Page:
Peters v. International Brotherhood of Electrical Workers Local Union No. 1200
MEMORANDUM OPINION. Signed by Judge Deborah K. Chasanow on 10/6/2017. (sat, Chambers)
Case 8:17-cv-00134-DKC Document 13 Filed 10/06/17 Page 1 of 14
IN THE UNITED STATES DISTRICT COURT
FOR THE DISTRICT OF MARYLAND
Civil Action No. DKC 17-0134
INTERNATIONAL BROTHERHOOD OF
ELECTRICAL WORKERS, LOCAL UNION :
employment case is a motion to dismiss or, in the alternative,
(“Defendant” or “Local IBEW”).
(ECF No. 8).
The issues have
been fully briefed, and the court now rules, no hearing being
Local Rule 105.6.
For the following reasons,
judgment, will be denied.
working for TV stations, production houses, and sporting events
across the nation.
(ECF No. 1 ¶ 14).
Plaintiff began working
Unless otherwise noted, the facts outlined
construed in the light most favorable to Plaintiff.
Case 8:17-cv-00134-DKC Document 13 Filed 10/06/17 Page 2 of 14
as an office assistant for Defendant in 1994.
(Id. ¶ 16).
Plaintiff was hired as an hourly employee and was paid $10.50
(Id. ¶¶ 32, 33).
Upon hire, Plaintiff was offered and
medical plan for all employees with premiums paid by Defendant,
vacation and holiday pay, sick leave, termination only for just
cause, and payment for unused vacation time upon termination.
(Id. ¶ 18).
On May 15, 2005, Plaintiff was offered and she
same terms as the prior agreement and additional terms for an
(Id. ¶¶ 19, 20).
The updated agreement still
terminated for “just cause.”
(Id. ¶ 21).
Defendant began renting out its offices in December 2010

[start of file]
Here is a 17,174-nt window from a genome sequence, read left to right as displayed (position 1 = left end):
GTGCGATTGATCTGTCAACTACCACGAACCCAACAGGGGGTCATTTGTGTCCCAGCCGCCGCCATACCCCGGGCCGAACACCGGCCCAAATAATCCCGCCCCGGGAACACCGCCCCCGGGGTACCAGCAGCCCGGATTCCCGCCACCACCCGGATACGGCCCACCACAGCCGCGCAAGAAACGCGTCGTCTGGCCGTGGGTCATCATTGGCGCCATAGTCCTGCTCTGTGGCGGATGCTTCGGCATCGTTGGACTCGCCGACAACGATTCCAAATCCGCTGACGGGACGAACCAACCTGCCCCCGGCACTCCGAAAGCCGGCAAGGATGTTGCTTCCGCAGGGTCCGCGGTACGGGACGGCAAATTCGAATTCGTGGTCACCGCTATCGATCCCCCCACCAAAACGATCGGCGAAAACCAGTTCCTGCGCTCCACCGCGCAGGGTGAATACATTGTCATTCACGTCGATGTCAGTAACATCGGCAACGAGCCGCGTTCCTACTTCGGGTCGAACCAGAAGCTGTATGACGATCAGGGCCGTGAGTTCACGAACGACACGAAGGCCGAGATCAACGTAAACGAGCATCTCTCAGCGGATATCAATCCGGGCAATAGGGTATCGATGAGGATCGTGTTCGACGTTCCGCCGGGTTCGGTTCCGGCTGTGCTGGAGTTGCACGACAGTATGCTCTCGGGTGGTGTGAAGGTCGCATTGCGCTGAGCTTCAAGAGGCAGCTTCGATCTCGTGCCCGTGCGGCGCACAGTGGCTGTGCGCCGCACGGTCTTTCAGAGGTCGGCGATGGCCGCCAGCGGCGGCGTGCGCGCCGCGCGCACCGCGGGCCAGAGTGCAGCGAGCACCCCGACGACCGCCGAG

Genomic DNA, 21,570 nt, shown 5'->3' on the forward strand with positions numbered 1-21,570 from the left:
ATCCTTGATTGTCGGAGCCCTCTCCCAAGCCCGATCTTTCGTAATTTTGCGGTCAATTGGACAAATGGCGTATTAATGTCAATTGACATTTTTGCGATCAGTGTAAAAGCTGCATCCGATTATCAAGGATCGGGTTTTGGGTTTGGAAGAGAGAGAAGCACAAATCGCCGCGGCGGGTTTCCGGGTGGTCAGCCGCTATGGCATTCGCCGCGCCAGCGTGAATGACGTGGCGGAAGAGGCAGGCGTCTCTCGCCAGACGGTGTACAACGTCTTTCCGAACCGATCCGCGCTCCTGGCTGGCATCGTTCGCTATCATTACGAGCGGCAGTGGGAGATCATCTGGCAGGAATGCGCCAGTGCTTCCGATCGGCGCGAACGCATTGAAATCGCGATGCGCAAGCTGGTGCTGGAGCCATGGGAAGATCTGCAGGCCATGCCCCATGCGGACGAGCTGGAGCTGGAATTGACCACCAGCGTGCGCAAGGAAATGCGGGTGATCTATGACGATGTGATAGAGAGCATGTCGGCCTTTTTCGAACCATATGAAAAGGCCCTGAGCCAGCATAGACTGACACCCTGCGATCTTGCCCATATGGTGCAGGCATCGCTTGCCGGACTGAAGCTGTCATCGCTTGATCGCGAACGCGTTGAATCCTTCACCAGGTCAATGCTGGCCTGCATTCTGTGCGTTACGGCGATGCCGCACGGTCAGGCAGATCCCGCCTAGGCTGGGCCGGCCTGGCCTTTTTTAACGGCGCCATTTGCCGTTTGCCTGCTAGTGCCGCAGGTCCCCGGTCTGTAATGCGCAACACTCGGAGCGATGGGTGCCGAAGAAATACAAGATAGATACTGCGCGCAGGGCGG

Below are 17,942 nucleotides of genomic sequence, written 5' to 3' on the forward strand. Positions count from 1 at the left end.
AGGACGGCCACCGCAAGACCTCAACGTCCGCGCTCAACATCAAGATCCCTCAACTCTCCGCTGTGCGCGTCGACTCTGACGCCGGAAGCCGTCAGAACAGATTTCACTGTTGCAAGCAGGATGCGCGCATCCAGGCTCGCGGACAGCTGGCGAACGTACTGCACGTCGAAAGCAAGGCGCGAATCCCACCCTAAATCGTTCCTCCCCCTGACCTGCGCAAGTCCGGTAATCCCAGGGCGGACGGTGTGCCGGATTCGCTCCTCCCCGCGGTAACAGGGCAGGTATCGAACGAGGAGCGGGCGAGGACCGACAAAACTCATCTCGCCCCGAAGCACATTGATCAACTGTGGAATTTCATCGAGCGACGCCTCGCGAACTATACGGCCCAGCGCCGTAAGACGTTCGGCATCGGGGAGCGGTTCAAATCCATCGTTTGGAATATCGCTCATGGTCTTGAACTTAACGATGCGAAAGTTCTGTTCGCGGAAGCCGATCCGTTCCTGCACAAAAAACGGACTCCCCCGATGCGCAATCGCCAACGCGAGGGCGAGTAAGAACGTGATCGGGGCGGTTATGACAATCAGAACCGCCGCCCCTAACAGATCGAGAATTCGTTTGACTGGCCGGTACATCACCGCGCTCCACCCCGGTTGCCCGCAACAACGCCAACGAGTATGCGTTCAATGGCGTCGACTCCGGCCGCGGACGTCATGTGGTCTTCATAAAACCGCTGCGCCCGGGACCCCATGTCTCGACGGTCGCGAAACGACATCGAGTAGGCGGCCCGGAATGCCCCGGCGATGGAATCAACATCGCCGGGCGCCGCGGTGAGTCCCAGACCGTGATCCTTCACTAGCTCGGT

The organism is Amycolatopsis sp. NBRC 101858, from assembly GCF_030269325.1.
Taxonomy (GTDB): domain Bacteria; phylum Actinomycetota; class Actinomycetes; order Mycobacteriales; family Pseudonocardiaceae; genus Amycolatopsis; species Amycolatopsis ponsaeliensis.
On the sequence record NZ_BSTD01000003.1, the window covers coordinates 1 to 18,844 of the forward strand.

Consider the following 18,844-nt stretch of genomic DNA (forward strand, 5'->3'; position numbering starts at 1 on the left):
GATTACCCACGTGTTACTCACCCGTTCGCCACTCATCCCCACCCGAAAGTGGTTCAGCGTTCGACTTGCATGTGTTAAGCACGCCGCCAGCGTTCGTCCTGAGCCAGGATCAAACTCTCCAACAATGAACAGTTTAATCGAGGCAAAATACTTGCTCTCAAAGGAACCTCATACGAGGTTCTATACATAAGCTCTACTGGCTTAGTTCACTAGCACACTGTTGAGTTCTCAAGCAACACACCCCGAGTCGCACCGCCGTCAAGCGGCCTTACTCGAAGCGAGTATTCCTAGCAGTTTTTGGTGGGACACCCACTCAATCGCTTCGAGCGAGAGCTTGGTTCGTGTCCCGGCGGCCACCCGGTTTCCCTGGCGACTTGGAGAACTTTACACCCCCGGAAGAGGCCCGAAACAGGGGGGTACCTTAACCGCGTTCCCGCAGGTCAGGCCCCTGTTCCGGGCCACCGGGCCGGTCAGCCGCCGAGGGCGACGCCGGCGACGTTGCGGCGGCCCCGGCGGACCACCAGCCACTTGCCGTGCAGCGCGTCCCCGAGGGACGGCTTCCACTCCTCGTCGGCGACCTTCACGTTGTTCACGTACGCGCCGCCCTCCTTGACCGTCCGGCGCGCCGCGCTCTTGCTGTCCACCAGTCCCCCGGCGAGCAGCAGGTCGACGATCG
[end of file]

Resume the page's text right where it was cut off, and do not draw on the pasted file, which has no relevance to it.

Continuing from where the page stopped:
and told employees to work from home.
Local IBEW documents,
supplies, and equipment were moved to Plaintiff’s home office.
(Id. ¶ 55).
In January 2015, Plaintiff was promoted from Office
increased to $25.45.
(Id. ¶¶ 17, 36).
In July 2015, the office
manager in charge of member billing and dues processing was
terminated, and Plaintiff’s supervisor and Local IBEW Business
Manager Tom Albano passed all of the office manager’s duties and
responsibilities to Plaintiff with no additional compensation.
Case 8:17-cv-00134-DKC Document 13 Filed 10/06/17 Page 3 of 14
(Id. ¶¶ 56, 57).
In August 2015, Plaintiff asked Mr. Albano
about hiring a part-time employee to assist Plaintiff with her
Instead, Mr. Albano hired an accountant who
Friday, Plaintiff was required to work 8 hours a day on Saturday
(Id. ¶ 37, 38).
Defendant did not pay Plaintiff for all of her
overtime hours and only paid Plaintiff overtime on two occasions
– once in 2014 and once in 2016.
(Id. ¶ 52, 53).
Plaintiff alleges that Defendant failed to provide her a
medical plan and that the Local IBEW Board “met and finally